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Washington (UPI) Jan 15, 2013
Small hydroelectric dams, despite their "green" reputation, are creating "hotspots" of greenhouse gas emissions, a European researcher says.
The large reservoirs of water behind the world's 50,000 large dams are a known source of methane, Andreas Maeck of the University of Koblenz-Landau in Germany said, coming from decaying organic matter in the sediments that accumulate behind them.
Methane is one of the greenhouse gases that trap heat near Earth's surface and contribute to global warming, but has a warming effect 25 times more powerful than carbon dioxide, another greenhouse gas.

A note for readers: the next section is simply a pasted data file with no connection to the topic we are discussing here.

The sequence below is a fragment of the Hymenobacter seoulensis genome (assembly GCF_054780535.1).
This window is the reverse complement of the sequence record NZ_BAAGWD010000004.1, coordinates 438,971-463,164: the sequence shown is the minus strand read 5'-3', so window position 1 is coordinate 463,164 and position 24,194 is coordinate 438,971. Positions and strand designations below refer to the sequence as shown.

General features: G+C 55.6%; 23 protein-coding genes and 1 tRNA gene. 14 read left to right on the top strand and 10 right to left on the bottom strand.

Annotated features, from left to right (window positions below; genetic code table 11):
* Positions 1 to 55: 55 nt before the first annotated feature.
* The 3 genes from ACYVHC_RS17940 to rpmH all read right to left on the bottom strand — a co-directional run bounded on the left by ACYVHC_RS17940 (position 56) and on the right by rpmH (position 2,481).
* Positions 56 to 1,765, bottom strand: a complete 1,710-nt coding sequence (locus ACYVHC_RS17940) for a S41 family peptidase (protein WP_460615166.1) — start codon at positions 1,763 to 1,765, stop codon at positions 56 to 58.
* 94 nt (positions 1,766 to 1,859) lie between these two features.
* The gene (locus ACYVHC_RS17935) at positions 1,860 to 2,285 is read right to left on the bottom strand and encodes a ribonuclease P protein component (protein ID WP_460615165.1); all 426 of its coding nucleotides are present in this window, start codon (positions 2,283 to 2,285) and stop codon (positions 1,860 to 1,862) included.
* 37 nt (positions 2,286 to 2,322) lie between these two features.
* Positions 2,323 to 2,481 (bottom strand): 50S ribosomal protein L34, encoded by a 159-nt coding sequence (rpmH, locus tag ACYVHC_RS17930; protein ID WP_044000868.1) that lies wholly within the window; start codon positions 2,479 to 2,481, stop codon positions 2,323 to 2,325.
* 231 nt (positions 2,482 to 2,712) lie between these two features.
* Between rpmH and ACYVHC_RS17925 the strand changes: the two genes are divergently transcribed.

Maeck and his colleagues decided to examine methane releases from the water impoundments behind smaller dams that store water less than 50 feet deep.
They analyzed methane release from water behind six small dams on a European river.
"Our results suggest that sedimentation-driven methane emissions from dammed river hot spot sites can potentially increase global freshwater emissions by up to 7 percent," they reported.
Such emissions are likely to increase due to a boom in dam construction fostered by the quest for new energy sources and water shortages, they said.
The study was reported in the American Chemical Society's journal Environmental Science & Technology
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